A week or so ago, one of my girl [space] friends asked me a question I have never been asked about robotics. She asked “if you were able to change some of the rules of the game, what would those rules be?” I found this question to be particularly puzzling and after some deep thought about what I might change, I realized I had spent so much time thinking about the question that I had forgotten to respond to her text at all. I then quickly replied that it was a hard question to ask her, and I turned the question around, asking her what rules she would change about tennis (she plays on the JV team I believe) if she were able to. She had no issue responding and quickly delivered a response about some rule she would get rid of (this went completely over my head, as I have never played tennis).
Although our conversation did not return to the question, I found myself considering it occasionally during meetings and while we were looking up whether or not certain materials were legal. Despite my consideration for certain rules that some might consider picky or hypocritical, I always ended up being reminded of an interesting Minute Physics video I had watched a few months prior.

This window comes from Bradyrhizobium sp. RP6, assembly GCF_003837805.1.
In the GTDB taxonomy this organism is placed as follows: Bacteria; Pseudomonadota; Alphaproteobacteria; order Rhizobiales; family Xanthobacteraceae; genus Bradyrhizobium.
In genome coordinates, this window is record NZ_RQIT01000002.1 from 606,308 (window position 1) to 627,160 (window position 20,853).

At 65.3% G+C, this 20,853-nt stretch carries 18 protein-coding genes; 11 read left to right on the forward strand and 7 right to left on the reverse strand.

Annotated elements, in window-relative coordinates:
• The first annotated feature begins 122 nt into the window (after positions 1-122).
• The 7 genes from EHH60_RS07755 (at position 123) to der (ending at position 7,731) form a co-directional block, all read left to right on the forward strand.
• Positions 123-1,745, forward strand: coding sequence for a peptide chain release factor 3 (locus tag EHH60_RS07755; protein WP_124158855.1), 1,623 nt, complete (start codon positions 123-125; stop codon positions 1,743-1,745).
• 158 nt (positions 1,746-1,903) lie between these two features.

As the video explains, sports are defined by the arbitrary rules that their creators make up. Changing a rule – even a small one – changes the game. I asked Danny the same question not long ago, and he replied with certainty that he would get rid of the size constraint. While yes, I certainly have had issue with this rule myself, it is still a crucial rule to the FTC game! This rule in particular is one that has stayed relatively constant over the years; making it even more essential to the game’s overall feel and strategy. Sure – changing the rules of the game may seem like a great idea and may even make some sense in certain cases. But given the opportunity, I’ll take the game as is.